The family has previously faced indictments for their alleged mob ties, and their sprawling home on Long Island is now surrounded by yellow tape as police investigate the shooting in the exclusive South Shore community, which is in the 95th percentile for public safety.
Construction magnate Rocco Tomassetti, 65, and wife Vinceta Marsicano-Tomassettti, 64, were shot inside their 8,751-square foot mansion in Hewlett Harbor on Christmas morning
The couple has three children, including twins Rocco and Dino, and daughter Gina, 24.
Shooting suspect Dino Tomassetti (left) with his twin brother Rocco and younger sister, Gina
The family’s sprawling, $3.2million Long Island estate was surrounded by yellow tape Saturday
Dino works as a personal trainer in East Williamsburg, Brooklyn. His social media pages are filled with pictures of him flexing his bulging muscles.
His Instagram page, which was set to private as of Wednesday, was stacked with snaps of him lifting weights and occasionally traveling to more exotic parts of the world such as Paris and the Caribbean.
In one photo, he’s posing in a car, showing off a pricey Breitling watch. In another post, he boasts about his 240-pound physique.
He writes that he is able to deadlift 725 pounds, squat 625 pounds and bench press 550 pounds.
Tomassetti’s social media is filled with photos of his ripped physique
In one photo, he’s posing in a car, showing off a pricy Breitling watch. In another post, he boasts about his 240-pound physique
His Instagram page, was set to private as of Wednesday, was stacked with photos of himself lifting weights, flexing muscles, and occasionally traveling to more exotic parts of the world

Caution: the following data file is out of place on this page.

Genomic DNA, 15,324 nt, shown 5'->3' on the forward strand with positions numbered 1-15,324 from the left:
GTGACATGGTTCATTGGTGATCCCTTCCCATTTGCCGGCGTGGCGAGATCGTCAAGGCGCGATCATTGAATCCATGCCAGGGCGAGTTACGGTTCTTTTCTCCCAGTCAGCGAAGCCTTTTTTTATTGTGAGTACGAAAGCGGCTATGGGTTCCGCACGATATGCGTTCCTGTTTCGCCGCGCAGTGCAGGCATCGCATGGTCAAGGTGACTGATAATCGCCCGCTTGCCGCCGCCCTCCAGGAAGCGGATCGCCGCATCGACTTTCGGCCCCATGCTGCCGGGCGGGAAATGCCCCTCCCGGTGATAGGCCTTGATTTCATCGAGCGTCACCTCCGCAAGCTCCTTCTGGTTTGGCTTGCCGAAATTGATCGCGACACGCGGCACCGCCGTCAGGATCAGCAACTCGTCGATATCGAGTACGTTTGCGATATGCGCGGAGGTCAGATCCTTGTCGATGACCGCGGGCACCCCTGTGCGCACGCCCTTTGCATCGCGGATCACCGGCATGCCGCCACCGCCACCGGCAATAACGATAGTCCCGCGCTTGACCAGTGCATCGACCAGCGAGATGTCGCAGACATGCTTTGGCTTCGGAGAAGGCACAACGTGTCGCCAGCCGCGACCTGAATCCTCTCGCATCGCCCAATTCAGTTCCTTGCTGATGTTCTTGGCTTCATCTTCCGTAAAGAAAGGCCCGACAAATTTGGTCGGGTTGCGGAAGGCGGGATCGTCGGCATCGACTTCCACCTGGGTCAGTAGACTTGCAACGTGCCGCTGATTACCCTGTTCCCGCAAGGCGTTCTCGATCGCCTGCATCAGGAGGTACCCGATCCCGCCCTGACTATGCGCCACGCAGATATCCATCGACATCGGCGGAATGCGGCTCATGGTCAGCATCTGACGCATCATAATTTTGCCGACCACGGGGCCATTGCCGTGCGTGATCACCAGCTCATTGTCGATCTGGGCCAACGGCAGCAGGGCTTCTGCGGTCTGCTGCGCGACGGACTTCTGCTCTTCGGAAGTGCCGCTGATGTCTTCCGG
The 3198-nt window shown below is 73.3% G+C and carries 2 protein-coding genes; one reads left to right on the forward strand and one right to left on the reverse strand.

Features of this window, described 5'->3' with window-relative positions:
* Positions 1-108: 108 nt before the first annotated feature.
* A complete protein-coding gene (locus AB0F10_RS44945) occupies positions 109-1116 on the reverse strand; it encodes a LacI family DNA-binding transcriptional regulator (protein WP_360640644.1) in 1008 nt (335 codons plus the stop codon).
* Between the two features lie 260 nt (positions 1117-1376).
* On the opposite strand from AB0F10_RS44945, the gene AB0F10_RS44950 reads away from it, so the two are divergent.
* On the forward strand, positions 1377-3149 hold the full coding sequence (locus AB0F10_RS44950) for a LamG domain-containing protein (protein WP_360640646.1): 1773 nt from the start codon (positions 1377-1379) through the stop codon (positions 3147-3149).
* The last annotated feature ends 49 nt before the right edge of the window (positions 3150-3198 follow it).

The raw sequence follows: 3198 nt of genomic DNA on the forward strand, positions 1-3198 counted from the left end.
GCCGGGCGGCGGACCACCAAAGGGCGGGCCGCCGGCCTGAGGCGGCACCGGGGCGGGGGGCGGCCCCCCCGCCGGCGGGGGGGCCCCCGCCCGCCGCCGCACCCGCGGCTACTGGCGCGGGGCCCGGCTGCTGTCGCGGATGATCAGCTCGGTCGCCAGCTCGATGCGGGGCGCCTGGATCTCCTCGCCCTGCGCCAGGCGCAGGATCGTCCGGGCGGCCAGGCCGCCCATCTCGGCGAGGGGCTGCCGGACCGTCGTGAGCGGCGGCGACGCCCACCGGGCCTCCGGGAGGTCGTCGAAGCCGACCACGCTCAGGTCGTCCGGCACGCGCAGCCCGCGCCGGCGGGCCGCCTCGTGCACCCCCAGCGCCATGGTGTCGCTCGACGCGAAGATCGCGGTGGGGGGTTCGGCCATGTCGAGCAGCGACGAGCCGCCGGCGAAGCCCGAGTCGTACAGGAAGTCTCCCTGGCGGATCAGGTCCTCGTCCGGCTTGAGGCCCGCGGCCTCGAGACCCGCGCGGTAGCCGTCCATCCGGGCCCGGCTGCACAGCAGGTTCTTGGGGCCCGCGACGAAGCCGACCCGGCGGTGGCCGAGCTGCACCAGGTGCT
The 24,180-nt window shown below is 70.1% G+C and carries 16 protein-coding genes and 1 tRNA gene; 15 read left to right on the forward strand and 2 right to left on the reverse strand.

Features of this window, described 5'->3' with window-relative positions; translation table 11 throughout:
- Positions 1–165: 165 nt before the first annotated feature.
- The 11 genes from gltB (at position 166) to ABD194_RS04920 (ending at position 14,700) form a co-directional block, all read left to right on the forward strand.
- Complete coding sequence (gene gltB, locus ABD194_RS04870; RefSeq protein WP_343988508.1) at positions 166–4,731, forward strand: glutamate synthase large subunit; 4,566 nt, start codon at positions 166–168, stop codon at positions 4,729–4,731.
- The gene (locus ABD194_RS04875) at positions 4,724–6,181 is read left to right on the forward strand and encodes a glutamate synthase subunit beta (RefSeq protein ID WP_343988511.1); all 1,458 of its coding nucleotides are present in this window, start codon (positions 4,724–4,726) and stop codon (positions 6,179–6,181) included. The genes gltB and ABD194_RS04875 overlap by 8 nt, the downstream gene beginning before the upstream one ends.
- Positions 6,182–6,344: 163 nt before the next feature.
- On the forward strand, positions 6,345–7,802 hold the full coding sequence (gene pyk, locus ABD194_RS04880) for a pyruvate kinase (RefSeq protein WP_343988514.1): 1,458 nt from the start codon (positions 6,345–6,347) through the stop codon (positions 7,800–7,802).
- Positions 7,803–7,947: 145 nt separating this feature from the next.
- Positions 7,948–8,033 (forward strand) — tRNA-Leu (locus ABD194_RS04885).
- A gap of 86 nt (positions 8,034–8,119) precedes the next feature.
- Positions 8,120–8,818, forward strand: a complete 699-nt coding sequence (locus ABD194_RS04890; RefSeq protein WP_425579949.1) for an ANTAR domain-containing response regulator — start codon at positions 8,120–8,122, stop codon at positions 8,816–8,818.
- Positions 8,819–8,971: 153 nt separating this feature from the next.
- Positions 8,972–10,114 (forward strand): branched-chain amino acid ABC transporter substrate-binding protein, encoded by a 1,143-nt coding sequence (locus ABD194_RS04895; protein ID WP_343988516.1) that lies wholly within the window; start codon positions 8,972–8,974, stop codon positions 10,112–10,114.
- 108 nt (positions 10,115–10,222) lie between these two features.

The family has been embroiled in legal troubles in the past, with federal prosecutors claiming his late grandfather had ties to the mob.
Dino’s grandfather, Dino Tomassetti Sr., is a legend in New York City, both for what he accomplished as a first-generation immigrant and for the scandals that he became embroiled in.
He owned construction company Laquila Group and had been linked by the feds to organized crime.
A 2006 New York Times profile detailed how Dino Sr. was once indicted for allegedly illegally making thousands of dollars in illegal payoffs to union brass over the span of a decade. The elder Dino denied the allegations.
But then in 1997 both Rocco and Dino Sr. were arrested for allegedly operating an illegal waste site next to their company’s Brooklyn headquarters, the New York Times reported. That year, the company pleaded guilty to filing fake documents related to a project at Elmhurst Hospital Center in Queens.
‘Laquila, which had a $2.5 million contract to build concrete decking for a new wing at the hospital, had secretly and illegally subcontracted the work to a second company for $1.4 million, enabling Laquila to collect a $1 million profit,’ the Times reported. ‘The scheme came to light after Laquila failed to pay the second company.’
In the same article, the outlet reported that the company was indicted for racketeering in 1987 for allegedly bribing local officials to let them illegally dump construction waste in New Jersey. The scheme was allegedly organized by a member of the Gambino crime family.
But the charges were dropped after Laquila agreed to pay a $25,000 fine.
In 2006, a scathing New York City Sanitation Department report rejected an application by Rocco and Dino Sr. to operate a waste business in the city, calling the pair ‘unworthy’ of obtaining a registration.
The request was denied because the applicants lacked ‘good character, honesty, and integrity,’ the report said.